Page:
The Kansas Department of Transportation just spent $9 million reconstructing the Interstate 435 and Roe interchange. The work started back in May and required periodic re-routing of traffic off 435 and also disrupted surrounding businesses during the five-month construction.
Three weeks ago the overpass was reopened and life returned to normal.
Well, not exactly.
Last week I drove it for the first time. As I did, one question came to mind: Huh?
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Apparently I was mistaken, but I figured new construction should simplify driving, not complicate it. This new overpass, to be generous, is the most complex, convoluted, confounding collection of signs, turns, lights and arrows ever assembled under the heading of “improvement.” The plot to “Interstellar” made more sense. Who designed this? Painfully awkward Rob Lowe?
When I returned to the scene of the crime the next day, I counted at least 12 signs giving drivers instructions on where to turn, start, stop and not turn. There are seven stoplights, each with multiple lights. And worst of all, it requires drivers who, for the entirety of their lives, have been taught to drive on the right side of the lane to now drive on the left side. But before you cross into a lane that screams “this can’t be right,” you stare at a traffic lane filled with cars pointed directly at you. And if it’s at night, there’s enough halogen wattage to burn your cornea. I saw drivers to my left and right bewildered, befuddled and angry due to the difficulty of following the signs, tweeting and texting simultaneously.
I pity anyone who dares to use the crosswalk.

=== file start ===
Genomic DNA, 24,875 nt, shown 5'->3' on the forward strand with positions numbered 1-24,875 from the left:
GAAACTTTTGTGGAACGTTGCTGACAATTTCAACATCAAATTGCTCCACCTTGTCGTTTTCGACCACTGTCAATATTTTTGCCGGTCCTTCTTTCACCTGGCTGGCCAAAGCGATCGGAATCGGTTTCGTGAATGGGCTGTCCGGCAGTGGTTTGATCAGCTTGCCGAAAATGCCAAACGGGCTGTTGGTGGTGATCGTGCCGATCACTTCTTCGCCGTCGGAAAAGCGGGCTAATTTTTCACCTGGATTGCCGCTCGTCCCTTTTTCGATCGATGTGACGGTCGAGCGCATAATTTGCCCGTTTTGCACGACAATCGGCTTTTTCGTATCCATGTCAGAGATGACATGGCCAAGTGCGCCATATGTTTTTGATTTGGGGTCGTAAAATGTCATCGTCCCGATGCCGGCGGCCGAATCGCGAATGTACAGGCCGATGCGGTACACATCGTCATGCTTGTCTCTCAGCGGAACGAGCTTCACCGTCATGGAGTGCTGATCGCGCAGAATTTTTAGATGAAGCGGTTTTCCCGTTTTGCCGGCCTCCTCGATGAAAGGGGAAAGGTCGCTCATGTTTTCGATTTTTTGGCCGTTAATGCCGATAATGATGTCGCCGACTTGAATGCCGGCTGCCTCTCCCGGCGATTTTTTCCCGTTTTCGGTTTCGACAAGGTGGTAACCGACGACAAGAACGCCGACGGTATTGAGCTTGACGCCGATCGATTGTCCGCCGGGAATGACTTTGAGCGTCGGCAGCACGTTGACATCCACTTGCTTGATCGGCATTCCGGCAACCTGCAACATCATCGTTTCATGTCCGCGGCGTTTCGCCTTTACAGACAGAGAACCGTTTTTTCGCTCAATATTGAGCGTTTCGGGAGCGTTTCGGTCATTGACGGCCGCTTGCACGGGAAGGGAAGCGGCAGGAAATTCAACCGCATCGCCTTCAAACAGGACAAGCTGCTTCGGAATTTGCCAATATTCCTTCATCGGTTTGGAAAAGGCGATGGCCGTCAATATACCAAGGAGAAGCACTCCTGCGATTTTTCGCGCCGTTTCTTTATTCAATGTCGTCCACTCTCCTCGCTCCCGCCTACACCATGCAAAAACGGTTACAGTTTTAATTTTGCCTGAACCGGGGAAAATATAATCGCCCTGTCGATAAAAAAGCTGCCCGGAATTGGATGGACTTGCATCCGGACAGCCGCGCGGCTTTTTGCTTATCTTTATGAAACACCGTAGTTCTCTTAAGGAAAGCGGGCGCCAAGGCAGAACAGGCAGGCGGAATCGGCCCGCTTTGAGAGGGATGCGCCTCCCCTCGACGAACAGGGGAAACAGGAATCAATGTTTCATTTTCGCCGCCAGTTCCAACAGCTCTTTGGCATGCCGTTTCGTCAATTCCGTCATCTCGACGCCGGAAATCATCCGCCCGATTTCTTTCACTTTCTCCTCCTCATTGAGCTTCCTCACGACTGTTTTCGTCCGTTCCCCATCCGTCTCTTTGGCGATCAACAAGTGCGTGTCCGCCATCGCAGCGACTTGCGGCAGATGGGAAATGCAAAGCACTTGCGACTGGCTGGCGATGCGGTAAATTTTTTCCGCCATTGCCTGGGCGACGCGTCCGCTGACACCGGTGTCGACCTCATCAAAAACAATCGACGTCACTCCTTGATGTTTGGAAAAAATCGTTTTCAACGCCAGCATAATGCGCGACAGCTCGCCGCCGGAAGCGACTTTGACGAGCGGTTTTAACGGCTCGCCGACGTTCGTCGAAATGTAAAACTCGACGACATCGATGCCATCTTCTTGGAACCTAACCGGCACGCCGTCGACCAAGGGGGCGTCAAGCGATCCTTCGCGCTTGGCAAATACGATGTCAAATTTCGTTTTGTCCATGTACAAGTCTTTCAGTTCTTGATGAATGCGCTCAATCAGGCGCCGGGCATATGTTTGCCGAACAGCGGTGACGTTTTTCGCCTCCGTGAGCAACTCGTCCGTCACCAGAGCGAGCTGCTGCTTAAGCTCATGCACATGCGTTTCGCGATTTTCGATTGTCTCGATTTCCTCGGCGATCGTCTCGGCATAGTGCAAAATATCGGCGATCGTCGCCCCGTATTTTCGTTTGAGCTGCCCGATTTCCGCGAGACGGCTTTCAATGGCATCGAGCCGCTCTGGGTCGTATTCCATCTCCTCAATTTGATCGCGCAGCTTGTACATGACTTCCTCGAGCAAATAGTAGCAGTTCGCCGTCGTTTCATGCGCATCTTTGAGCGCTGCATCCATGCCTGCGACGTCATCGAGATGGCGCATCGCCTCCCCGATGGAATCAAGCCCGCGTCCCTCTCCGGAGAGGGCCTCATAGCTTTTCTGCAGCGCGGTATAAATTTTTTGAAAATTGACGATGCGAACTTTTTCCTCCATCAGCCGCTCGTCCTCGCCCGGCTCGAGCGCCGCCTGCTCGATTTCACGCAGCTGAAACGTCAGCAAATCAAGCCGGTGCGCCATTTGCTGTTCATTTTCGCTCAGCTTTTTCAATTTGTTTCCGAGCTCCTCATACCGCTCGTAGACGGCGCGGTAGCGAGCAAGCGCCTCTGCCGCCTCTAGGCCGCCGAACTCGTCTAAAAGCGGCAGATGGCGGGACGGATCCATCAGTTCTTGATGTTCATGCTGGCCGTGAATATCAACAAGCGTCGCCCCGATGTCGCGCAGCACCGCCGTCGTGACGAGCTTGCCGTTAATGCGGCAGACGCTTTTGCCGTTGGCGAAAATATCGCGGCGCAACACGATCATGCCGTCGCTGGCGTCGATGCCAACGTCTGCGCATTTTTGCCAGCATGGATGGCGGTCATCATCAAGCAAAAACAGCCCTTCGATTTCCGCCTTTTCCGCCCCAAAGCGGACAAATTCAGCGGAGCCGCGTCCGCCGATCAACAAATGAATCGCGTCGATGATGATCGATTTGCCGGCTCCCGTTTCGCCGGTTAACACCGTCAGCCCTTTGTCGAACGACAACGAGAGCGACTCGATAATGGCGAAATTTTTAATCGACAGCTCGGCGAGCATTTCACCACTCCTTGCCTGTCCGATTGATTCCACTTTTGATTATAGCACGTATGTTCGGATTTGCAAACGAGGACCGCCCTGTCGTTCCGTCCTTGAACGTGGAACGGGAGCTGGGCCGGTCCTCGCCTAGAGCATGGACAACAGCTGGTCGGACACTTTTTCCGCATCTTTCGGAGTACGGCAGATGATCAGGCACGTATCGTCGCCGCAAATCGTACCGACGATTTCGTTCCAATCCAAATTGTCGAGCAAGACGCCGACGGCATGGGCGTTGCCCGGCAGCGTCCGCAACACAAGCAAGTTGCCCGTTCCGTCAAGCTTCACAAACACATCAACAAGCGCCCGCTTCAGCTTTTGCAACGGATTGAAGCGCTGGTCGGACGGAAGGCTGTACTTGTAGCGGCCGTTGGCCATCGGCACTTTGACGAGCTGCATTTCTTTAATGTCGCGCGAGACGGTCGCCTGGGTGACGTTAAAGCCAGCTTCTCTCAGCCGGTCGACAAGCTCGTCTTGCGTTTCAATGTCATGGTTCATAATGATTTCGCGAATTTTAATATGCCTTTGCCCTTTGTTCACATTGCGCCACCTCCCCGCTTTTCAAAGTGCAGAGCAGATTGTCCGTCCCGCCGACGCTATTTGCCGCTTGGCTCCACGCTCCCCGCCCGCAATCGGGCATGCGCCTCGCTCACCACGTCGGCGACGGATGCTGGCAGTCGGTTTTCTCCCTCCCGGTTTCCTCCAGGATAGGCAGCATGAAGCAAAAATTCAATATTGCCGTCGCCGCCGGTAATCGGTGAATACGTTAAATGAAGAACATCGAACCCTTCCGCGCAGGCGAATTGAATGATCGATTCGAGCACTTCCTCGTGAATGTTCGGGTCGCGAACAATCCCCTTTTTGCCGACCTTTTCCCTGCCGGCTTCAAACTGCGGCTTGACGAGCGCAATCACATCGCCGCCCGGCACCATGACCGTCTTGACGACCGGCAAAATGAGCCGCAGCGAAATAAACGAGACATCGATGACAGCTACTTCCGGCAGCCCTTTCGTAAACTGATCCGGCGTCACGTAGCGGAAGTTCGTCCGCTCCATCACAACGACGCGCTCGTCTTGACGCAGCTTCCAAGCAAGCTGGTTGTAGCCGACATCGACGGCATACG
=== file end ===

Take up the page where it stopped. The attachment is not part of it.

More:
This traffic pattern has a name. It’s called a diverging diamond. To whom do we owe this innovation? Apparently someone in France came up with idea in the 1970s. Shockingly, no one else embraced the idea for 30 years. This from the country that gave us Gerard Depardieu and now has a 75 percent tax rate.
A Time magazine story on this idea appeared in February 2011 and asked a very sensible question: “Why is a design used in Europe for decades only catching on in the U.S. now?” And then added another astute observation: “It’s perplexing in practice, at least at first, and confused drivers can be dangerous ones.” Duh.
It just shows what happens when engineers spend too much time in windowless rooms reading Popular Mechanics.
My wife described it as a motor vehicle version of intarsia, which as any knitter would understand, requires you to — never mind. It’s too complicated.
A couple weeks ago, The Star quoted department officials who claimed the new interchange is meant to facilitate traffic flow, especially during rush hour. The department explained it “improves safety, since left-turn movements do not conflict with opposing through movements.” Really? The website also notes that “the main disadvantage of a DDI (diverging diamond interchange) is that it is still a relatively new interchange type and drivers in the area may not be familiar with navigating them yet.”
Maybe it’s just me, but generally speaking, instructing drivers to now drive on the left side of the road is not simply a navigation issue. It’s a nightmare.
I’m not opposed to new ideas unless it’s another loud car alarm or the Segway. But perhaps the department should have picked an intersection that was not already brimming with dangerous drivers. Let’s see. To begin with there is a large building called “Advanced Health Care” whose website states that it is an alternative to nursing home living. Just across the road from there is a Freddy’s and then a Quiktrip, joined with a Sonic and Winstead’s across the street to east.
This is basically putting a Rubik’s cube at the epicenter of aged drivers, hungry drivers and drivers fixated on finding an empty pumping unit at QT. And God help us if any driver gazes to the west and notices the Godzilla cage that’s going up on Nall Avenue and 435.
The Titanic had better odds.
If you are reading this from your home in Mission Hills and never travel south of 75th Street but are curious and want to get a sense for things, here is my suggestion: Go find a cornfield maze and navigate it at midnight during a snowstorm.
Freelance columnist Matthew Keenan writes on the first and third Wednesday of the month. His book “Call Me Dad, Not Dude, the sequel” is sold at Barnes & Noble and Amazon. Visit his blog at matthewkeenan.com or e-mail him at firstname.lastname@example.org.